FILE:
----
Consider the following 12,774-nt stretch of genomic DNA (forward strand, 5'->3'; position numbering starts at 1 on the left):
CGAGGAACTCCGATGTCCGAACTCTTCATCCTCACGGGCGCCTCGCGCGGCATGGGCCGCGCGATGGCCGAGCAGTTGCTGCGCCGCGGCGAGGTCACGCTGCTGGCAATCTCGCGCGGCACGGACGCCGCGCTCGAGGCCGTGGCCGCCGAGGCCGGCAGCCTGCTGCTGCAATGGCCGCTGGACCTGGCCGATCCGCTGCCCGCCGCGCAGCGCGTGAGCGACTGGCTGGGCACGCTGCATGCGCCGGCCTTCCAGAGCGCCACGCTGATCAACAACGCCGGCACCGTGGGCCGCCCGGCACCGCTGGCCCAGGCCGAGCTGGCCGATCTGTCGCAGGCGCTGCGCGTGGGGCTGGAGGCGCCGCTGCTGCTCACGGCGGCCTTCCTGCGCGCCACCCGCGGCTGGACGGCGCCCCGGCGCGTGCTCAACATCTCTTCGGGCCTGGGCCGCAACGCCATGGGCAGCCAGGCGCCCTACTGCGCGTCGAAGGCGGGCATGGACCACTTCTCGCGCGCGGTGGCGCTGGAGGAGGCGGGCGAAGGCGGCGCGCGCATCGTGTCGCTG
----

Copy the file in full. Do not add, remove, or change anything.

Consider the following 12,774-nt stretch of genomic DNA (forward strand, 5'->3'; position numbering starts at 1 on the left):
CGAGGAACTCCGATGTCCGAACTCTTCATCCTCACGGGCGCCTCGCGCGGCATGGGCCGCGCGATGGCCGAGCAGTTGCTGCGCCGCGGCGAGGTCACGCTGCTGGCAATCTCGCGCGGCACGGACGCCGCGCTCGAGGCCGTGGCCGCCGAGGCCGGCAGCCTGCTGCTGCAATGGCCGCTGGACCTGGCCGATCCGCTGCCCGCCGCGCAGCGCGTGAGCGACTGGCTGGGCACGCTGCATGCGCCGGCCTTCCAGAGCGCCACGCTGATCAACAACGCCGGCACCGTGGGCCGCCCGGCACCGCTGGCCCAGGCCGAGCTGGCCGATCTGTCGCAGGCGCTGCGCGTGGGGCTGGAGGCGCCGCTGCTGCTCACGGCGGCCTTCCTGCGCGCCACCCGCGGCTGGACGGCGCCCCGGCGCGTGCTCAACATCTCTTCGGGCCTGGGCCGCAACGCCATGGGCAGCCAGGCGCCCTACTGCGCGTCGAAGGCGGGCATGGACCACTTCTCGCGCGCGGTGGCGCTGGAGGAGGCGGGCGAAGGCGGCGCGCGCATCGTGTCGCTG